Hamideh Bayrampour Basmenj

Assistant Professor

Research Interests

Perinatal Period
Drugs and Pregnancy / Breast Feeding
Developmental Outcomes
Maternal Mental Health
Perinatal Anxiety
Pregnancy Outcomes
Prenatal Cannabis Use

Relevant Degree Programs

Affiliations to Research Centres, Institutes & Clusters

 
 

Biography

Poor mental health is common during pregnancy and is strongly associated with several adverse maternal and child outcomes with long term consequences such as postpartum depression, preterm birth, and developmental problems in offspring. Identification of pregnant women who have poor mental health or are at risk for developing these conditions is important, particularly as there is evidence that non-pharmacologic options are effective in their management during the antenatal period. My research has been focused on identifications of risk factors of transient and chronic maternal mental health as well as its trajectories over the perinatal period. I am also interested in conceptualization and measurement of maternal, screening and addressing poor maternal mental health. Pregnancy outcomes and labour interventions are other areas of my research interests.

Research Methodology

Mixed Methods Research
Systematic Reviews
Concept Analysis
Scale Development
cohort studies

Recruitment

Master's students
Doctoral students
Postdoctoral Fellows
Any time / year round

Perinatal health

Perinatal Cannabis use

Pregnancy Outcomes

I support public scholarship, e.g. through the Public Scholars Initiative, and am available to supervise students and Postdocs interested in collaborating with external partners as part of their research.
I support experiential learning experiences, such as internships and work placements, for my graduate students and Postdocs.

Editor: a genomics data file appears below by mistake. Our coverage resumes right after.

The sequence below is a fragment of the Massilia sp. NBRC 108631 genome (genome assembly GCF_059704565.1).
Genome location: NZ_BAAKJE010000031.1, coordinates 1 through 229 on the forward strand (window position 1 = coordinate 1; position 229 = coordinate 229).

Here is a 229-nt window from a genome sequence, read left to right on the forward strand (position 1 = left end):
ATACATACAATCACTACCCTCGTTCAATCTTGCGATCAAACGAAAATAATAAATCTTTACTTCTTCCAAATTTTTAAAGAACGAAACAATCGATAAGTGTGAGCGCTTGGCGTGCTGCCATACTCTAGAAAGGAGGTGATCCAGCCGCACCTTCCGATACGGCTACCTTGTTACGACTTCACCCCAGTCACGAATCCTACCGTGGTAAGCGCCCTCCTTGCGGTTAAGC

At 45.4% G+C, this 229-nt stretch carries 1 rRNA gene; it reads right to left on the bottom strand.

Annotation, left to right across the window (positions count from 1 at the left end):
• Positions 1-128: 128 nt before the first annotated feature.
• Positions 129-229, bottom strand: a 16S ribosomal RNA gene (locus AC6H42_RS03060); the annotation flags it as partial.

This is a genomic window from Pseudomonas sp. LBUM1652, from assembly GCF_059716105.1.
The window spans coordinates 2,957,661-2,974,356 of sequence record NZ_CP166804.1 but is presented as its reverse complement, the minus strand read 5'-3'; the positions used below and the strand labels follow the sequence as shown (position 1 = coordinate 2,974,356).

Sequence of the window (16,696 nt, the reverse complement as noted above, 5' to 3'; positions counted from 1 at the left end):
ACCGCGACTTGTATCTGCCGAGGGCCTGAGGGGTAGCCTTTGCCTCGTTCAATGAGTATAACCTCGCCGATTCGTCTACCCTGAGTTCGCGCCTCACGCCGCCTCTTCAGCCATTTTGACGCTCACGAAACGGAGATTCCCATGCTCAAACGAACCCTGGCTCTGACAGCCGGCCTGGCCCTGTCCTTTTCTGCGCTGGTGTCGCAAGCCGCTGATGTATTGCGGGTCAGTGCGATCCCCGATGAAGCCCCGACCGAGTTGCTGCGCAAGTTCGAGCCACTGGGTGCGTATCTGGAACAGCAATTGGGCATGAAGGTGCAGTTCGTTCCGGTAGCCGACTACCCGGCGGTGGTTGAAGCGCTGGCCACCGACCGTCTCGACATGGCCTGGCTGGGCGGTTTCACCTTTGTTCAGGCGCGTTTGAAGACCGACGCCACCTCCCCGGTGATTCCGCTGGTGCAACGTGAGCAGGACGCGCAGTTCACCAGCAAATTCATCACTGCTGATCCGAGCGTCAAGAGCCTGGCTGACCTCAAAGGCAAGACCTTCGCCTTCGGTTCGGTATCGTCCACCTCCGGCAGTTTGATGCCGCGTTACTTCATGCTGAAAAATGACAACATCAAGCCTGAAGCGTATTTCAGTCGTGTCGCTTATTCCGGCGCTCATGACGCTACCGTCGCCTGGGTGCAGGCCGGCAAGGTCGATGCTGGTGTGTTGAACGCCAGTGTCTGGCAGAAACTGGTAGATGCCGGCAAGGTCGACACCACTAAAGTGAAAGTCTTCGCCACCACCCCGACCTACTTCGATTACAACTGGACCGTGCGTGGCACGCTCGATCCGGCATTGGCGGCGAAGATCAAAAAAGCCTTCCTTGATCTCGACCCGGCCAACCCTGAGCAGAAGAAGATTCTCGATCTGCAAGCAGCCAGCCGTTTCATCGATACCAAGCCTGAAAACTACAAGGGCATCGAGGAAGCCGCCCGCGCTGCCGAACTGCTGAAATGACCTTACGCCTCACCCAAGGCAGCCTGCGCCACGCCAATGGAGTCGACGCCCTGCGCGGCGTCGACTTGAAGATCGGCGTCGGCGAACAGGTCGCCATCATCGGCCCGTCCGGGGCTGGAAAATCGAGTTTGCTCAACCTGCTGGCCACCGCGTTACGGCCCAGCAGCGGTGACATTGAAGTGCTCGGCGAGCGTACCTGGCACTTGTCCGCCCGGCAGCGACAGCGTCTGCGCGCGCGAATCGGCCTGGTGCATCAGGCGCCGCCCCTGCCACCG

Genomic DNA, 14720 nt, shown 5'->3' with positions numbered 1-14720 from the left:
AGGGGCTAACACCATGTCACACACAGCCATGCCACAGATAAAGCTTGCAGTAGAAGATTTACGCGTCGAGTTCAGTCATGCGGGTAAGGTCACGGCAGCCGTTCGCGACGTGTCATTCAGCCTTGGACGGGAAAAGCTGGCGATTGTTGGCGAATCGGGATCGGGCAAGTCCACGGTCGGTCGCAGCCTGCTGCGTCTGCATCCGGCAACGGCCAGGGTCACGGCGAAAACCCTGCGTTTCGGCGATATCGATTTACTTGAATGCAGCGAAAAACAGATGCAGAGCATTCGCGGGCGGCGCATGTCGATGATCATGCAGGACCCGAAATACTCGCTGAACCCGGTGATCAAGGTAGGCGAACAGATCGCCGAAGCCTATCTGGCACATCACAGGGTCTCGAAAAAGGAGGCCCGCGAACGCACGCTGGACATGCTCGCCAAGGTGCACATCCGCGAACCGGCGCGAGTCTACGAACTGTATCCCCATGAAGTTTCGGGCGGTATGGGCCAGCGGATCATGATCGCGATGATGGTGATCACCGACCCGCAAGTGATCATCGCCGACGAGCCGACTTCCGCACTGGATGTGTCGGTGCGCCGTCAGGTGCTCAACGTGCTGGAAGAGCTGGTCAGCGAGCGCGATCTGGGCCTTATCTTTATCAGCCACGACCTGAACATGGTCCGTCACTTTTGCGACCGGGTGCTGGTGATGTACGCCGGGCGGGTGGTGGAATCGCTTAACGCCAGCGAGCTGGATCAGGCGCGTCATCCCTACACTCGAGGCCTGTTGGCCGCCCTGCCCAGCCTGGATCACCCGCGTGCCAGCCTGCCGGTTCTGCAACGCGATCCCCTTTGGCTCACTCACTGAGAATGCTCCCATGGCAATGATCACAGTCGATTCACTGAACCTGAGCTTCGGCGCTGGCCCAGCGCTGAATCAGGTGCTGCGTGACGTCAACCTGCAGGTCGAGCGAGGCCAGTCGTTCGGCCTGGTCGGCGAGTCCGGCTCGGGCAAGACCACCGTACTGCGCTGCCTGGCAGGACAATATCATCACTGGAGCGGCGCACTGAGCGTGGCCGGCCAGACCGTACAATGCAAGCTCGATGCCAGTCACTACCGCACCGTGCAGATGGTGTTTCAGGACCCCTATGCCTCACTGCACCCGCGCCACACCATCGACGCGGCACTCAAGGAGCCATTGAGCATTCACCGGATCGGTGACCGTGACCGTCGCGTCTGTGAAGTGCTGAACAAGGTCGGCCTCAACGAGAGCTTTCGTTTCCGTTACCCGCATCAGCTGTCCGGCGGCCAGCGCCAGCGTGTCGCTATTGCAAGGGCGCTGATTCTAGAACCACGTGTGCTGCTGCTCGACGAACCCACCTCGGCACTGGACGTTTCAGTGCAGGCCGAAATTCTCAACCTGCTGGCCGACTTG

I am open to hosting Visiting International Research Students (non-degree, up to 12 months).

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Graduate Student Supervision

Master's Student Supervision (2010 - 2020)
Addressing anxiety and depression during pregnancy: primary antenatal care provider perspectives (2020)

This thesis presents an interpretive description of twelve primary antenatal care providers’ (PACP) attitudes and perspectives towards anxiety and depression (AD) during pregnancy.In British Columbia (BC), pregnant people (PP) can choose to be cared for throughout the perinatal period by a Family Physician (FP), Registered Midwife (RM), and/or Obstetrician-Gynecologist (ObGyn). Each profession operates under different mandates and care modalities. Thus, a purposive sample of twelve English-speaking PACPs (n=12) participated in one-on-one semi-structured interviews, including five FPs, four RMs, and three ObGyns. Interviews were transcribed verbatim and analyzed inductively using thematic analysis. Current practices in identifying and managing AD with PP, existing resources to support mental health during pregnancy, PACP’s perceived capacity to address AD during pregnancy, what could help address AD, and considerations for implementation in perinatal care settings are described. The knowledge constructed throughout interviews, analysis, and reporting portrays complex phenomena with significant implications for research, practice and policy.Anxiety and depression in the antenatal period are associated with short and long-term morbidity for PP and families. As the main and most constant point of contact with the healthcare system, PACPs are instrumental in shaping healthy pregnancy outcomes. With increasing calls to integrate mental health in perinatal care, this thesis explores and describes the perspectives of those on the frontline of care and offers insights to how we can improve responsiveness to needs. The latter focuses on organizational and system-level supports needed to facilitate the integration of mental health in perinatal care in the interest of healthy pregnancy outcomes.

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Publications

 
 

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